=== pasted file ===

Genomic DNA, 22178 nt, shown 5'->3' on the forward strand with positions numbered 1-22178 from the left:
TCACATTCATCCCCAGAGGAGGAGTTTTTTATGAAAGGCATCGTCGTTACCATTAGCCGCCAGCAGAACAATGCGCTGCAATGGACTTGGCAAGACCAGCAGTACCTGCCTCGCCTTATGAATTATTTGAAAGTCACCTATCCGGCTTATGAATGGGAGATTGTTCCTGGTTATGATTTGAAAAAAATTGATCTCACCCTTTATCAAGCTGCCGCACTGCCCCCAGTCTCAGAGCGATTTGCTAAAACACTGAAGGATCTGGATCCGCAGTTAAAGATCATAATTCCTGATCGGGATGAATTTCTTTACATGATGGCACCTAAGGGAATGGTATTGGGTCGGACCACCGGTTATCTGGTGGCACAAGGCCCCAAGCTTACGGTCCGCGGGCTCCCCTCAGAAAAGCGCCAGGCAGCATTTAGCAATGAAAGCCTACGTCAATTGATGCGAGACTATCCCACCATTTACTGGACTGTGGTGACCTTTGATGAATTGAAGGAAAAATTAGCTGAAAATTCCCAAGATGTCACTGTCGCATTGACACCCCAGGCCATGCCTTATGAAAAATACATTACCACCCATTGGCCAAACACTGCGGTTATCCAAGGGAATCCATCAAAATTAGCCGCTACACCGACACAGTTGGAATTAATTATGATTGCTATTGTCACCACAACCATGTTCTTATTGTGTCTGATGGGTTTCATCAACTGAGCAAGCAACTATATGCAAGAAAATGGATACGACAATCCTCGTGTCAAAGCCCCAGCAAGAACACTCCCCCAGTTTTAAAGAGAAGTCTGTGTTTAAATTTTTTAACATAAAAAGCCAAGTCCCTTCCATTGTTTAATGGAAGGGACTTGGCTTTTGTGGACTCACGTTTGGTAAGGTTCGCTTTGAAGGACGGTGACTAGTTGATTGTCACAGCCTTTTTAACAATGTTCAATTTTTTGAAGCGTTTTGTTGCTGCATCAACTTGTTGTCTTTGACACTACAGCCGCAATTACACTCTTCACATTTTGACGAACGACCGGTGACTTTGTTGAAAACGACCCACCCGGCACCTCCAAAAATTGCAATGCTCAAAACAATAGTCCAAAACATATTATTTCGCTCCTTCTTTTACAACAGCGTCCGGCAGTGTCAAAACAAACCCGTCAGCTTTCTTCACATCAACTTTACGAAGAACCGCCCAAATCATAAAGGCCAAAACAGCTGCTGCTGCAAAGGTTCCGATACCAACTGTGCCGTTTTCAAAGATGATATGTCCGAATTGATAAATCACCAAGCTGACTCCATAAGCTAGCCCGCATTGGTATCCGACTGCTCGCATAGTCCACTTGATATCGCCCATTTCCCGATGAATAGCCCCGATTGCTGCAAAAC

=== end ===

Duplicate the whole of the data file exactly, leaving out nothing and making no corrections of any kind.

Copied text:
Genomic DNA, 22178 nt, shown 5'->3' on the forward strand with positions numbered 1-22178 from the left:
TCACATTCATCCCCAGAGGAGGAGTTTTTTATGAAAGGCATCGTCGTTACCATTAGCCGCCAGCAGAACAATGCGCTGCAATGGACTTGGCAAGACCAGCAGTACCTGCCTCGCCTTATGAATTATTTGAAAGTCACCTATCCGGCTTATGAATGGGAGATTGTTCCTGGTTATGATTTGAAAAAAATTGATCTCACCCTTTATCAAGCTGCCGCACTGCCCCCAGTCTCAGAGCGATTTGCTAAAACACTGAAGGATCTGGATCCGCAGTTAAAGATCATAATTCCTGATCGGGATGAATTTCTTTACATGATGGCACCTAAGGGAATGGTATTGGGTCGGACCACCGGTTATCTGGTGGCACAAGGCCCCAAGCTTACGGTCCGCGGGCTCCCCTCAGAAAAGCGCCAGGCAGCATTTAGCAATGAAAGCCTACGTCAATTGATGCGAGACTATCCCACCATTTACTGGACTGTGGTGACCTTTGATGAATTGAAGGAAAAATTAGCTGAAAATTCCCAAGATGTCACTGTCGCATTGACACCCCAGGCCATGCCTTATGAAAAATACATTACCACCCATTGGCCAAACACTGCGGTTATCCAAGGGAATCCATCAAAATTAGCCGCTACACCGACACAGTTGGAATTAATTATGATTGCTATTGTCACCACAACCATGTTCTTATTGTGTCTGATGGGTTTCATCAACTGAGCAAGCAACTATATGCAAGAAAATGGATACGACAATCCTCGTGTCAAAGCCCCAGCAAGAACACTCCCCCAGTTTTAAAGAGAAGTCTGTGTTTAAATTTTTTAACATAAAAAGCCAAGTCCCTTCCATTGTTTAATGGAAGGGACTTGGCTTTTGTGGACTCACGTTTGGTAAGGTTCGCTTTGAAGGACGGTGACTAGTTGATTGTCACAGCCTTTTTAACAATGTTCAATTTTTTGAAGCGTTTTGTTGCTGCATCAACTTGTTGTCTTTGACACTACAGCCGCAATTACACTCTTCACATTTTGACGAACGACCGGTGACTTTGTTGAAAACGACCCACCCGGCACCTCCAAAAATTGCAATGCTCAAAACAATAGTCCAAAACATATTATTTCGCTCCTTCTTTTACAACAGCGTCCGGCAGTGTCAAAACAAACCCGTCAGCTTTCTTCACATCAACTTTACGAAGAACCGCCCAAATCATAAAGGCCAAAACAGCTGCTGCTGCAAAGGTTCCGATACCAACTGTGCCGTTTTCAAAGATGATATGTCCGAATTGATAAATCACCAAGCTGACTCCATAAGCTAGCCCGCATTGGTATCCGACTGCTCGCATAGTCCACTTGATATCGCCCATTTCCCGATGAATAGCCCCGATTGCTGCAAAAC